The use of drugs by people driving cars is increasing. The use of alcohol is going down.
In 1973, 7.5 percent of drivers had blood alcohol level of .08 or higher. (A level of .07 is the legal limit in all 50 states.) In the new survey, the percent of people driving above the legal alcohol limit had fallen to 2.2 percent.
Breath, saliva, and blood samples came from randomly selected drivers in 300 locations around the United States.
Screening for drugs was a new part of the study. The survey screened for marijuana, cocaine and prescription drugs. The survey found that 16.3 percent of nighttime weekend drivers tested positive for drugs. Nearly 9 percent had used marijuana. Nearly 4 percent tested positive for cocaine. About the same number had used prescription drugs. The drug tests do not show if the driver was impaired.
The survey showed that more men used alcohol than women did. Drivers were most likely to be legally drunk between 1 a.m. and 3 a.m., and not daytime or evening hours. The vehicles most likely operated by drunk drivers were motorcycles and pick-up trucks.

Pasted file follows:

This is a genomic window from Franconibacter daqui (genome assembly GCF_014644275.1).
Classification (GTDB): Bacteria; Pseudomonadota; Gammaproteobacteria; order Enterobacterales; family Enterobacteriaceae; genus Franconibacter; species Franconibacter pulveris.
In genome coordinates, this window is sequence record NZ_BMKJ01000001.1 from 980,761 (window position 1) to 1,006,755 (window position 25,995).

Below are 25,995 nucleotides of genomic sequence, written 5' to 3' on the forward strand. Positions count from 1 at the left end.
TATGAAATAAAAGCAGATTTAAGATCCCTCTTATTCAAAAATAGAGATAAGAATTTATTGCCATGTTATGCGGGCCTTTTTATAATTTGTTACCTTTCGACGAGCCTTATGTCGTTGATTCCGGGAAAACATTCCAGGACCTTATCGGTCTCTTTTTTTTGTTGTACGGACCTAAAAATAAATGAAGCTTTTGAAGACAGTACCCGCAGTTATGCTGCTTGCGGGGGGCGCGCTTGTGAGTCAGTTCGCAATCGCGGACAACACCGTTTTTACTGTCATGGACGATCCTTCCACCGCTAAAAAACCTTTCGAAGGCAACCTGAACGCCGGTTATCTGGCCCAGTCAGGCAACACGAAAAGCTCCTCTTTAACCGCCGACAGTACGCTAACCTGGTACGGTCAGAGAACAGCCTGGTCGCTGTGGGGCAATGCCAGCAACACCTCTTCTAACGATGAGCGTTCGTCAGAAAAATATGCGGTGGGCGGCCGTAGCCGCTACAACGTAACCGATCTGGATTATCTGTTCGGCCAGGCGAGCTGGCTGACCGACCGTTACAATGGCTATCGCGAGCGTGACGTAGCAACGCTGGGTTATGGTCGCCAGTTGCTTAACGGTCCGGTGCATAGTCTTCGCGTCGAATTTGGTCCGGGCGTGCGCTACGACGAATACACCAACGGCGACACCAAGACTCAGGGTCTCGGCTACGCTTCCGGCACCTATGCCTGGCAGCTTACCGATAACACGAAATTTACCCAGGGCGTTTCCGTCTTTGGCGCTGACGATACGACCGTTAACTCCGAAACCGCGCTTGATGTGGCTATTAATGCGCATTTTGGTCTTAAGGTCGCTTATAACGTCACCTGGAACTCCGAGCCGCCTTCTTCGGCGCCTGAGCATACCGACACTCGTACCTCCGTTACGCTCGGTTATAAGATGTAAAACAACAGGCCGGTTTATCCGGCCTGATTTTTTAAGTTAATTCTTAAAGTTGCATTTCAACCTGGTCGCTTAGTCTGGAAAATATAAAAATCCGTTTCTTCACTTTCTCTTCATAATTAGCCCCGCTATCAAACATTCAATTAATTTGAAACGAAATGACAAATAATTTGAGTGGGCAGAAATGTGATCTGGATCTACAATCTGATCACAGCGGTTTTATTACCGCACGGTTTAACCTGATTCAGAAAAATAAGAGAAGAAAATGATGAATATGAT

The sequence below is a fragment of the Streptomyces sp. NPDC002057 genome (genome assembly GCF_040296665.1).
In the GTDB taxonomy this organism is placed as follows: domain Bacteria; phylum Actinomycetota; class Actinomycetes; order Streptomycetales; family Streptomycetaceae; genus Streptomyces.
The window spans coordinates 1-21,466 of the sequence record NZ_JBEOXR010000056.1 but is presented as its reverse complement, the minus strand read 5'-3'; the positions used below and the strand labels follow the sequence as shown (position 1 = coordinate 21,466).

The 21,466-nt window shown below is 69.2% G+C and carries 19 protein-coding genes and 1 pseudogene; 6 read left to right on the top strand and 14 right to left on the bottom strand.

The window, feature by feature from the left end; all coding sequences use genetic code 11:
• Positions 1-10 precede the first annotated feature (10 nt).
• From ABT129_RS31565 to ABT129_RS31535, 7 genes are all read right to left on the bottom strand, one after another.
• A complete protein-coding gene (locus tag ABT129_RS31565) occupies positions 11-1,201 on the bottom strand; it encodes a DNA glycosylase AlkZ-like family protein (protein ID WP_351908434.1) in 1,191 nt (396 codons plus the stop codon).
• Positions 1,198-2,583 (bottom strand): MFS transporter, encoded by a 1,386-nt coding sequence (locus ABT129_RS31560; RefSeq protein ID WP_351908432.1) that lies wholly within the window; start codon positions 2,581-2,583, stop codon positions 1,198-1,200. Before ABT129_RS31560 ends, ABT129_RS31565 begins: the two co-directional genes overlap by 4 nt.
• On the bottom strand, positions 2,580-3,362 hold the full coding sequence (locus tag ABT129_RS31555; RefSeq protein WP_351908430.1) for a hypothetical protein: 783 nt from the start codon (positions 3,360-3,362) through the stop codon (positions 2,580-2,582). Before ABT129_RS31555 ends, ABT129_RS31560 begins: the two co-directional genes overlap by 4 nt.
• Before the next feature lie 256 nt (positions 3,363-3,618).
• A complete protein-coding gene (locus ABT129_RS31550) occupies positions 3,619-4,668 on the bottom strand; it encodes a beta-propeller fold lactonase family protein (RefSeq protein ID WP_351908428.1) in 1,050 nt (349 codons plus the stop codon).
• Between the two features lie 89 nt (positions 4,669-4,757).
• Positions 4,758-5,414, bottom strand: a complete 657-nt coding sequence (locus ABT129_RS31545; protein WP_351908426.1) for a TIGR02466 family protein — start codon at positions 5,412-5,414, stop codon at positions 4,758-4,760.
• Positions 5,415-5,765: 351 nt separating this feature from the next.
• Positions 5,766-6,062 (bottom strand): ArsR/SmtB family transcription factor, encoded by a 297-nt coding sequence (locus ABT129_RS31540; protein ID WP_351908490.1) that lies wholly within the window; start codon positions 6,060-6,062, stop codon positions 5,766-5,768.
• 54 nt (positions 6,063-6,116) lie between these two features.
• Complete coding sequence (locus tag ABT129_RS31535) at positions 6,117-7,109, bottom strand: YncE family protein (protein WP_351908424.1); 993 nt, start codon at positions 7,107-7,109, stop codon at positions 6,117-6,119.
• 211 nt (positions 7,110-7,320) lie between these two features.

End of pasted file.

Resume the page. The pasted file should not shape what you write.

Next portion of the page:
The survey was voluntary and anonymous. Information came from all over the country. Drivers were selected at random and waved off the road to a survey location by police officers .The police did not do the interviews. Of the 11,000 drivers selected, about 90 percent gave breath samples and 70 percent gave saliva samples.
The police did not arrest drivers who were impaired. They did not get back on the road. Instead, they called for a ride or a passenger drove them home. The researchers drove some of the driver’s home themselves or got them a hotel room.